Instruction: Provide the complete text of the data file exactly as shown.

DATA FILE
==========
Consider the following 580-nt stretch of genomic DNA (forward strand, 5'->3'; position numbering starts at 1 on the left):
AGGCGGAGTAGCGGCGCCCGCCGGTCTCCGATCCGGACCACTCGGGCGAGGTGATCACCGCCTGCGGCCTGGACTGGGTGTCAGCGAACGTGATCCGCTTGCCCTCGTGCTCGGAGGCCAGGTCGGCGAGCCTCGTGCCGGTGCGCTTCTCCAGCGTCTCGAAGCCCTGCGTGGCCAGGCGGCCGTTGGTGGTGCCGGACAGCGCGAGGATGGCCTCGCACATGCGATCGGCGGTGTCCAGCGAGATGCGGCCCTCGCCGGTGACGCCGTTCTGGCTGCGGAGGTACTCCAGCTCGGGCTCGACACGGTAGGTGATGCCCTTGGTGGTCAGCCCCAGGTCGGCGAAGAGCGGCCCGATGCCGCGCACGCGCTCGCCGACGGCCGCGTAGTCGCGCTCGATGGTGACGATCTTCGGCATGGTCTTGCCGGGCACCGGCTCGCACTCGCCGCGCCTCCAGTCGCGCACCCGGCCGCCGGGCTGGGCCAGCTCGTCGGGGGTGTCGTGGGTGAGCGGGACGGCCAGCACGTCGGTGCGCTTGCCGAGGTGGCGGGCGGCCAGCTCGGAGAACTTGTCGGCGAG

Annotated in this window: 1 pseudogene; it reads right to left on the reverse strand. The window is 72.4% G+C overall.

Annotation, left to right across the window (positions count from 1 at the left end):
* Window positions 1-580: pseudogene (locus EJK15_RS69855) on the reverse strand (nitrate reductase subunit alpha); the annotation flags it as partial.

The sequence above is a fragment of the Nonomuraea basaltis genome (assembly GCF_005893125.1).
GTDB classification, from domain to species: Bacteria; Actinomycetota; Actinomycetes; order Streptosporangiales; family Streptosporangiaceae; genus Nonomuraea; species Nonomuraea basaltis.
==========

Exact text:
Consider the following 580-nt stretch of genomic DNA (forward strand, 5'->3'; position numbering starts at 1 on the left):
AGGCGGAGTAGCGGCGCCCGCCGGTCTCCGATCCGGACCACTCGGGCGAGGTGATCACCGCCTGCGGCCTGGACTGGGTGTCAGCGAACGTGATCCGCTTGCCCTCGTGCTCGGAGGCCAGGTCGGCGAGCCTCGTGCCGGTGCGCTTCTCCAGCGTCTCGAAGCCCTGCGTGGCCAGGCGGCCGTTGGTGGTGCCGGACAGCGCGAGGATGGCCTCGCACATGCGATCGGCGGTGTCCAGCGAGATGCGGCCCTCGCCGGTGACGCCGTTCTGGCTGCGGAGGTACTCCAGCTCGGGCTCGACACGGTAGGTGATGCCCTTGGTGGTCAGCCCCAGGTCGGCGAAGAGCGGCCCGATGCCGCGCACGCGCTCGCCGACGGCCGCGTAGTCGCGCTCGATGGTGACGATCTTCGGCATGGTCTTGCCGGGCACCGGCTCGCACTCGCCGCGCCTCCAGTCGCGCACCCGGCCGCCGGGCTGGGCCAGCTCGTCGGGGGTGTCGTGGGTGAGCGGGACGGCCAGCACGTCGGTGCGCTTGCCGAGGTGGCGGGCGGCCAGCTCGGAGAACTTGTCGGCGAG

Annotated in this window: 1 pseudogene; it reads right to left on the reverse strand. The window is 72.4% G+C overall.

Annotation, left to right across the window (positions count from 1 at the left end):
* Window positions 1-580: pseudogene (locus EJK15_RS69855) on the reverse strand (nitrate reductase subunit alpha); the annotation flags it as partial.

The sequence above is a fragment of the Nonomuraea basaltis genome (assembly GCF_005893125.1).
GTDB classification, from domain to species: Bacteria; Actinomycetota; Actinomycetes; order Streptosporangiales; family Streptosporangiaceae; genus Nonomuraea; species Nonomuraea basaltis.